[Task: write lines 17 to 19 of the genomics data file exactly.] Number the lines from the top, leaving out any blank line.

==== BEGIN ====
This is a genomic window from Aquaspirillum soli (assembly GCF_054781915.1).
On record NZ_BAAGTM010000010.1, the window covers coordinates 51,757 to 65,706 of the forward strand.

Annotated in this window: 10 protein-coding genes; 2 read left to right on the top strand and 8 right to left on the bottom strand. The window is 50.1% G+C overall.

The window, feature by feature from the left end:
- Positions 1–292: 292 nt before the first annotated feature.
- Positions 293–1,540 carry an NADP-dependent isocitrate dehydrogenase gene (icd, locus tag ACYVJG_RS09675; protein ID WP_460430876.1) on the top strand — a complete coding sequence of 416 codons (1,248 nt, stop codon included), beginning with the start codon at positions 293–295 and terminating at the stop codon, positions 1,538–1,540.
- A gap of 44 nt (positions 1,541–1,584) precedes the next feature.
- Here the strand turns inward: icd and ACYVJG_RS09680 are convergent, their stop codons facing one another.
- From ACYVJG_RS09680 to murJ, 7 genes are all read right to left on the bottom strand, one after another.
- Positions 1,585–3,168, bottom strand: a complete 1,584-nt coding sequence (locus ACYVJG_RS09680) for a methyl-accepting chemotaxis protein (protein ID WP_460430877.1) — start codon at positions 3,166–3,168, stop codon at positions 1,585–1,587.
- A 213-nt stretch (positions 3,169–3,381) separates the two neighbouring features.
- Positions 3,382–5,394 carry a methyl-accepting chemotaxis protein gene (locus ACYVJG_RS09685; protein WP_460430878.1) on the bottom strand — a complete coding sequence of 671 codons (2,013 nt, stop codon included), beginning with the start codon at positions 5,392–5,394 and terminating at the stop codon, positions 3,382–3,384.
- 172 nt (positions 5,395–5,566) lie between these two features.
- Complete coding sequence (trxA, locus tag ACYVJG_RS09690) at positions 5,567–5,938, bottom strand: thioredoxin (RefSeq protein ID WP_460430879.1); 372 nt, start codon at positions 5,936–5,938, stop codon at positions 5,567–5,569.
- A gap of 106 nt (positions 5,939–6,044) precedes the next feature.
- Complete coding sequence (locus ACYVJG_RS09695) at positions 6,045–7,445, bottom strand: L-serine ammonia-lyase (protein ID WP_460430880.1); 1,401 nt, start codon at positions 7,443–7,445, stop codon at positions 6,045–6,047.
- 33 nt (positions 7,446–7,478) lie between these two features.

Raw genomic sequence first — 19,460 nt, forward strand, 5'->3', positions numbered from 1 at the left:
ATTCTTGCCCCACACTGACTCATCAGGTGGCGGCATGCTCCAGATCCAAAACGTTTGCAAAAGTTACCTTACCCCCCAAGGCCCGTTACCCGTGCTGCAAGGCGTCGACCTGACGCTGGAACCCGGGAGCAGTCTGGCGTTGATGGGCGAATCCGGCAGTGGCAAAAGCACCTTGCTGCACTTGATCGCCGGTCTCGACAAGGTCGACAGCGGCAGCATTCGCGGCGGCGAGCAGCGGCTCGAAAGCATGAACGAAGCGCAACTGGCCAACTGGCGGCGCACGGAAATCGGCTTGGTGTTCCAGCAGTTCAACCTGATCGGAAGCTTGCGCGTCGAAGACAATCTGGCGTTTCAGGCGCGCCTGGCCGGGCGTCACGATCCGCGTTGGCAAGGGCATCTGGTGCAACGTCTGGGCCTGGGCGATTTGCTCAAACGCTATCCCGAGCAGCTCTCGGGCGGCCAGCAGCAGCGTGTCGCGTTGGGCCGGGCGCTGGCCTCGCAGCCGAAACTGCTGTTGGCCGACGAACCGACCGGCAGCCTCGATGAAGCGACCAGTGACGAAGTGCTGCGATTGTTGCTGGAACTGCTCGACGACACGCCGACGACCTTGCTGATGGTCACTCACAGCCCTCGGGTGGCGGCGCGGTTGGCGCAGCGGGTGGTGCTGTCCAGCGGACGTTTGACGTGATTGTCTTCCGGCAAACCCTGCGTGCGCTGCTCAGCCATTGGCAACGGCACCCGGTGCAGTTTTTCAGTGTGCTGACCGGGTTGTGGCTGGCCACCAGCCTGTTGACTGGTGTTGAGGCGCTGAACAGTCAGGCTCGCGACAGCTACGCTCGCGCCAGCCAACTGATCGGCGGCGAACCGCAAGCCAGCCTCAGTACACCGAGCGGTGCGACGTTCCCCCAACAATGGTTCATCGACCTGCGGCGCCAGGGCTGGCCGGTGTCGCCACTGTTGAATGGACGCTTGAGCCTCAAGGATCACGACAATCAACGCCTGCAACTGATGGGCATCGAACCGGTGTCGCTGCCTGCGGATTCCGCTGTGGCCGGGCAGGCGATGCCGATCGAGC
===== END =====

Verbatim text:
- 33 nt (positions 7,446–7,478) lie between these two features.

Raw genomic sequence first — 19,460 nt, forward strand, 5'->3', positions numbered from 1 at the left:
ATTCTTGCCCCACACTGACTCATCAGGTGGCGGCATGCTCCAGATCCAAAACGTTTGCAAAAGTTACCTTACCCCCCAAGGCCCGTTACCCGTGCTGCAAGGCGTCGACCTGACGCTGGAACCCGGGAGCAGTCTGGCGTTGATGGGCGAATCCGGCAGTGGCAAAAGCACCTTGCTGCACTTGATCGCCGGTCTCGACAAGGTCGACAGCGGCAGCATTCGCGGCGGCGAGCAGCGGCTCGAAAGCATGAACGAAGCGCAACTGGCCAACTGGCGGCGCACGGAAATCGGCTTGGTGTTCCAGCAGTTCAACCTGATCGGAAGCTTGCGCGTCGAAGACAATCTGGCGTTTCAGGCGCGCCTGGCCGGGCGTCACGATCCGCGTTGGCAAGGGCATCTGGTGCAACGTCTGGGCCTGGGCGATTTGCTCAAACGCTATCCCGAGCAGCTCTCGGGCGGCCAGCAGCAGCGTGTCGCGTTGGGCCGGGCGCTGGCCTCGCAGCCGAAACTGCTGTTGGCCGACGAACCGACCGGCAGCCTCGATGAAGCGACCAGTGACGAAGTGCTGCGATTGTTGCTGGAACTGCTCGACGACACGCCGACGACCTTGCTGATGGTCACTCACAGCCCTCGGGTGGCGGCGCGGTTGGCGCAGCGGGTGGTGCTGTCCAGCGGACGTTTGACGTGATTGTCTTCCGGCAAACCCTGCGTGCGCTGCTCAGCCATTGGCAACGGCACCCGGTGCAGTTTTTCAGTGTGCTGACCGGGTTGTGGCTGGCCACCAGCCTGTTGACTGGTGTTGAGGCGCTGAACAGTCAGGCTCGCGACAGCTACGCTCGCGCCAGCCAACTGATCGGCGGCGAACCGCAAGCCAGCCTCAGTACACCGAGCGGTGCGACGTTCCCCCAACAATGGTTCATCGACCTGCGGCGCCAGGGCTGGCCGGTGTCGCCACTGTTGAATGGACGCTTGAGCCTCAAGGATCACGACAATCAACGCCTGCAACTGATGGGCATCGAACCGGTGTCGCTGCCTGCGGATTCCGCTGTGGCCGGGCAGGCGATGCCGATCGAGC